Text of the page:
By specialist Shannon
Malaysia is an ideal starting point for anyone looking to dip their toe into Southeast Asia for the first time. The infrastructure is good, distances between destinations are short, and the cosmopolitan capital of Kuala Lumpur counterbalances the simple pace of rural life.
For me, a classic trip across Malaysia would take in Malay, Chinese and Indian influences — I particularly like the way you can taste this blend of traditions in a single dish. Its history is also one of colonisation — by the Dutch, the Portuguese and British, showcased by an array of architecture.
The region boasts primary rainforest, tea plantations, and – perhaps most tempting – some of the best-value beach stays across Southeast Asia. I’ve collected my highlights below.
Start with the capital, Kuala Lumpur
It's likely that your trip will begin in Kuala Lumpur (KL to its residents) and there are several ways to get your bearings, depending on how you like to see a city.
A guided walking tour of the heritage buildings, churches and mosques of the city’s ‘colonial core’ is a good way to absorb Malaysia’s history. It’s a nice contrast to then take a cycling tour around Kampong Bahru, one of the oldest districts, which has retained a traditional Malay village feel, despite being surrounded by skyscrapers.
Everyone wants to visit. But controversially, I suggest heading to a sky bar instead. From the balcony of Vertigo, on the 59th floor of the Banyan Tree Hotel, you can look out across the KL skyline. You’ll get the best view of the illuminated Petronas Towers and the Menara KL Tower — plus, unlike the Petronas viewing platform, there’s no time limit, so you can linger as long as you like.
The colonial city of Malacca
Just a couple of hours’ drive southeast of KL, and only 90 minutes from the international airport, Malacca works well at the start of a trip to Malaysia.
The Portuguese, Dutch, Chinese and British all chose to settle here, resulting in a fusion of food, architecture, and religions. As you explore, you'll see a juxtaposition of Portuguese Catholic churches alongside Chinese shophouses.
I'd take a couple of days to wander the cobbled streets of this riverside town at your own pace. The town's manageable size means a guide isn't a necessity and it's a pleasure to explore on foot — or on the back of a trishaw (much like a rickshaw, but covered with flamboyant flowers), if you prefer.
Joining one of the cooking courses available across the country, you can spend a morning with a chef who’s especially skilled in Kristang cuisine. The Kristang community has a Portuguese Catholic heritage that’s fused with Malay over time. Dishes might include pickled pineapple, curried potatoes and sabola fretu (onion fritters).
Concubine Lane, Ipoh
There’s not a lot going on in Ipoh, but that’s part of its charm. While many Malaysian towns began to boom in the 1980s and 1990s, this former tin-mining town is still a low-level mix of Chinese shop houses, narrow alleyways and former colonial homes.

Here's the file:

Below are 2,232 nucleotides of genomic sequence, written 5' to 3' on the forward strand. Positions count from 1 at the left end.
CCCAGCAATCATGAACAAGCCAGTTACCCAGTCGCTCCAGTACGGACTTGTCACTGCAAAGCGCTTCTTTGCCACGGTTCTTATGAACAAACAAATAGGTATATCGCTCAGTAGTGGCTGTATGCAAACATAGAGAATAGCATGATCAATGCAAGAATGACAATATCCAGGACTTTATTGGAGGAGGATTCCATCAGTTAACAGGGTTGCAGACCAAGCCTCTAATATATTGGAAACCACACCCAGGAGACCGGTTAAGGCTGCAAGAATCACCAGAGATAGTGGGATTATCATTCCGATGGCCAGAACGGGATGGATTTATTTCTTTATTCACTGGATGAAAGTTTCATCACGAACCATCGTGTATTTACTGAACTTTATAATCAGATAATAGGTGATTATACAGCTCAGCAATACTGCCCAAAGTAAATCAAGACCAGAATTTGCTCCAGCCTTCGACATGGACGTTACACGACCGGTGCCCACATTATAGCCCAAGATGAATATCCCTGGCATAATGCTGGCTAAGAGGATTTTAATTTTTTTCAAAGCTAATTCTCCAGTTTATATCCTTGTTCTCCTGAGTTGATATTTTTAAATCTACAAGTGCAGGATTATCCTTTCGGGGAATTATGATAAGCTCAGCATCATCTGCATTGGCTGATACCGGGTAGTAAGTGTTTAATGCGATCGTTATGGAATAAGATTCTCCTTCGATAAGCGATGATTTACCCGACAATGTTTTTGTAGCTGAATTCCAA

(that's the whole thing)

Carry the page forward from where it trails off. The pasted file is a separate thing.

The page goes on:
These heritage streets are now busy with kedai kopi (coffee shops), boutique shops and artist residences — it’s easy to while away a relaxed day here as you travel between KL and Penang.
One thing that might persuade you to linger is The Banjaran Hotsprings Retreat. Cradled in a jungle-covered valley just outside the town, it’s built around natural waterfalls, hot springs and caves. Rooms have their own pools, there are enough spa treatments to keep you pampered for days, and the restaurant and wine bar is set in an illuminated limestone cave.
Street food of George Town, Penang
Street food, George Town
George Town, the capital city of the west-coast island of Penang, is a UNESCO-protected former British port on the Strait of Malacca, one of the world’s busiest waterways.
Food very much forms the cultural pulse of Penang. For generations, street-food hawkers have passed down their most prized family recipes to their offspring. Today, you can taste how the progressive waves of settlement have given rise to a union of ingredients.
A frenzy of vendors line the streets, which are best navigated at night (for the lively atmosphere) with a guide. As well as helping you get around, your private guide can explain the difference between Cantonese, Hokkien and Hainanese cuisine — all Chinese regional variants. Look out for char koay teow, a spiced prawn noodle dish I particularly liked.
Taman Negara National Park
Longtail boat, Taman Negara National Park
Said to be the world’s oldest rainforest, Taman Negara National Park is in the middle of the Malay Peninsula, about a three-hour drive from KL. The park’s appeal lies not in its wildlife, but in its primary vegetation. This is best viewed from the canopy walkway (the longest of its kind in the world) sitting 45 m (147 ft) above the forest floor.
Trips here are run by the park authorities, ranging from strenuous two-to-three-night treks, to gentle walks along the boardwalks (ideal for young families). You’ll stay in the simple but comfortable park lodge.